I have problems with the pro-death penalty and the anti-death penalty crowds. Those who support the death penalty as a deterrent to crime tend to not want to admit that the system can be wrong at times and has executed innocent people in the past. For the most part the death penalty crowd is made up of knee-jerk reactionaries who not only favor capital punishment but favor expatiated death for the convicted. They view greater safeguards against wrongful convictions as a weakness in fighting crime and are upset that it takes so long to kill the convicted. Often they dismiss the possibility of people being wrongfully convicted (and outright dismiss the very real factors of race and class); because they have such an undying love for law-enforcement and it is hard for the crowd that supports the death-penalty to admit that police can also make mistakes.
Those belonging to organizations opposing the death penalty have their own shortcomings. It is not enough for them to oppose the death penalty on moral and ethical grounds; they have to also make those sentenced to die out to be angels and believe any bullshit story of innocence invented by the defense. There are few who can make me as nauseous as self-righteous naïve liberals and capital punishment is one of their biggest issues. When they gather for these vigils on the night of executions one who didn’t know better would get the impression that the state is getting ready to snuff out Mother Teresa. Lost in their argument are the victims of the crime.
The State of Missouri executed Marlin Gray last week while I was in Virginia. Gray was convicted for being the leader of a group of young men who raped and killed Robin and Julie Kerry on the Chain of Rocks Bridge in North St. Louis is 1991.
Let us first state that this was a particularly brutal crime in which two young sisters were raped back to back by the accused and were then forced to jump off the bridge along with a male cousin.
Now, because of some procedural errors, police misconduct and racial overtones many called for the life of Gray to be speared; few actually believed his claims of innocence. Examining the facts it seems as if there was police misconduct, but this is St. Louis so what can you expect, and again in this racially-divided city a group of black men killing two young white girls is going to create some racial issues and tensions. Procedural errors: well as someone who puts the profession of prosecutors somewhere between that of child-molesters and mercenaries ( for the most part) I am not surprised to see those kinds of errors.
The bottom-line for me in my feelings on this case is that no one could show me any conclusive evidence that Gray was innocent and on the flip side there was overwhelming evidence of a terrible crime. So I am shedding no tears for Gray, or his accomplices who are serving life-sentences, and I am mourning for the Kerry family and the senseless loss of life that led to those killings.
1991 was a bloody year in St. Louis; crime was out of control, gang-wars raged all throughout the metro area and that summer was particularly brutal with a number of high profile gang-killings. St. Louis was out of control at that time and this murder happened in the context of that time. Some friends of mine knew Gray and a couple of the other convicted killers. Some of them embraced Islam after being incarcerated and received religious counseling from the Islamic Institute of Learning. Some Muslim brothers grew close to them and wanted them to be released and said, “look what they did was in their jahiliya (pre-Islamic days) and they are Muslims now so we should pray for their release and help them to that end.” When I disagreed with that opinion we went to a sheikh and asked him to give an Islamic opinion on the topic and he responded that “Masha’Allah he is Muslim now, but the crime has been committed and he must receive the punishment for that crime and if he has true faith at this time he should accept the punishment.” The new shahadah gets a clean-slate in Islam; but any pre-existing crimes must be adjudicated.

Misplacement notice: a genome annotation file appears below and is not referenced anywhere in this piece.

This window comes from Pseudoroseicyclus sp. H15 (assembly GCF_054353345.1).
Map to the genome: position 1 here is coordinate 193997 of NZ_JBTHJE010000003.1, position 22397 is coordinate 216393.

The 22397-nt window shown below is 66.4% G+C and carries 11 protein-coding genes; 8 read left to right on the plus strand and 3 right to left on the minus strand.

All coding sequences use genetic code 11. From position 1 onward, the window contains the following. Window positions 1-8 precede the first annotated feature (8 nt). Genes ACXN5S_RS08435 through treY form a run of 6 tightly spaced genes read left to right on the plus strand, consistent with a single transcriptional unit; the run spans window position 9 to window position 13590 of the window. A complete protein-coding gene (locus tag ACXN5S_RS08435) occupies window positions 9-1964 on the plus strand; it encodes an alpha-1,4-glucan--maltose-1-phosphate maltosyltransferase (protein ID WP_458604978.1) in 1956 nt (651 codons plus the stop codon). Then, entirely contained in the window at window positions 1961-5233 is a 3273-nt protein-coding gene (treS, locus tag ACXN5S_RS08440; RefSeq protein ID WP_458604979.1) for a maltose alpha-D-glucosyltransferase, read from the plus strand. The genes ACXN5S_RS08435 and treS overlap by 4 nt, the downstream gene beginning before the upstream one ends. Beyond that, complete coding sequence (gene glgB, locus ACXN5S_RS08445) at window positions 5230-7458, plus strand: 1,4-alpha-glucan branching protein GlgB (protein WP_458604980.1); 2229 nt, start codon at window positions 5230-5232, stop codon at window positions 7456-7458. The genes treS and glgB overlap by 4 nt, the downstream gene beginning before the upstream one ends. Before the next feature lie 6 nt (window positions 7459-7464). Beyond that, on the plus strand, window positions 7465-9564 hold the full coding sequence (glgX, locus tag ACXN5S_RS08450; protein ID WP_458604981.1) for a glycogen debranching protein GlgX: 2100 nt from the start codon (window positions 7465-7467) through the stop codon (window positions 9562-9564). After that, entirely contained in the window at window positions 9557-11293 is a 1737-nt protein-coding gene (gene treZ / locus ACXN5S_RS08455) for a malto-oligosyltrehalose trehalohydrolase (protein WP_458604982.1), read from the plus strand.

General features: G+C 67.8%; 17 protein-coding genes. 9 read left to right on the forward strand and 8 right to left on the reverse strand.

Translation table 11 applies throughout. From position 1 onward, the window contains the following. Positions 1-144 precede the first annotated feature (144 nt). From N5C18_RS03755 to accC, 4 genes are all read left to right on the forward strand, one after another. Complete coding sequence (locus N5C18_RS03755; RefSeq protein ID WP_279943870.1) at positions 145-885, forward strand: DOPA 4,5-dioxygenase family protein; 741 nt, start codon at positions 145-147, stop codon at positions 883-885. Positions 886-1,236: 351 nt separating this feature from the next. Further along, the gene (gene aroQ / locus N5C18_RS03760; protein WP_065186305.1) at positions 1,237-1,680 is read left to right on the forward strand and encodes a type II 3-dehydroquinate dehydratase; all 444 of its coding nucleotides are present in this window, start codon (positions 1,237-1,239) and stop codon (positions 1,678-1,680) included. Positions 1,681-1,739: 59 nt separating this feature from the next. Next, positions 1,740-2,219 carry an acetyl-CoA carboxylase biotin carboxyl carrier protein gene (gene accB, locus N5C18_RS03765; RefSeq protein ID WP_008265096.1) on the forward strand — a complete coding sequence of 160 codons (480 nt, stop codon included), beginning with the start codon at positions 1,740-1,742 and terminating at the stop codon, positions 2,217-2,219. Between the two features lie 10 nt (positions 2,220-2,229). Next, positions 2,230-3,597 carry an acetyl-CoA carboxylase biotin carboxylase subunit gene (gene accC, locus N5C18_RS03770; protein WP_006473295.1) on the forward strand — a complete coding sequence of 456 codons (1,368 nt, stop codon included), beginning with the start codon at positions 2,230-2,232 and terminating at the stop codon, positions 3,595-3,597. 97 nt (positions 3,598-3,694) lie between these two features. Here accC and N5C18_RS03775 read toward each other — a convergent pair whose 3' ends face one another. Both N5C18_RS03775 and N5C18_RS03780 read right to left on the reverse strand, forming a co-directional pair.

In America I am generally opposed to the death-penalty. Not because there is anything immoral about capitol-punishment; but because human error inevitably means that innocent people will die, and that given the way our system works those who will die will mostly be poor and people of color. Allah has ordained in the Quran that the death-penalty is a just punishment for the convicted killer; but the Sunnah encourages other ways of dealing with the crime and safeguards against wrongful convictions. A Muslim can never say that the death-penalty is un-Islamic, but we can say that society should protect against the wrongful use of it, and I don’t know if that can be done in our criminal justice system that revolves around money, race and class and not justice. However, the victims of these crimes need justice and I will not become one of the naïve who sits outside of the court house begging for mercy for grown men who raped and killed two young women. Maybe I do not favor the death-penalty in America, that does not mean that there are not instances were it was correctly implemented.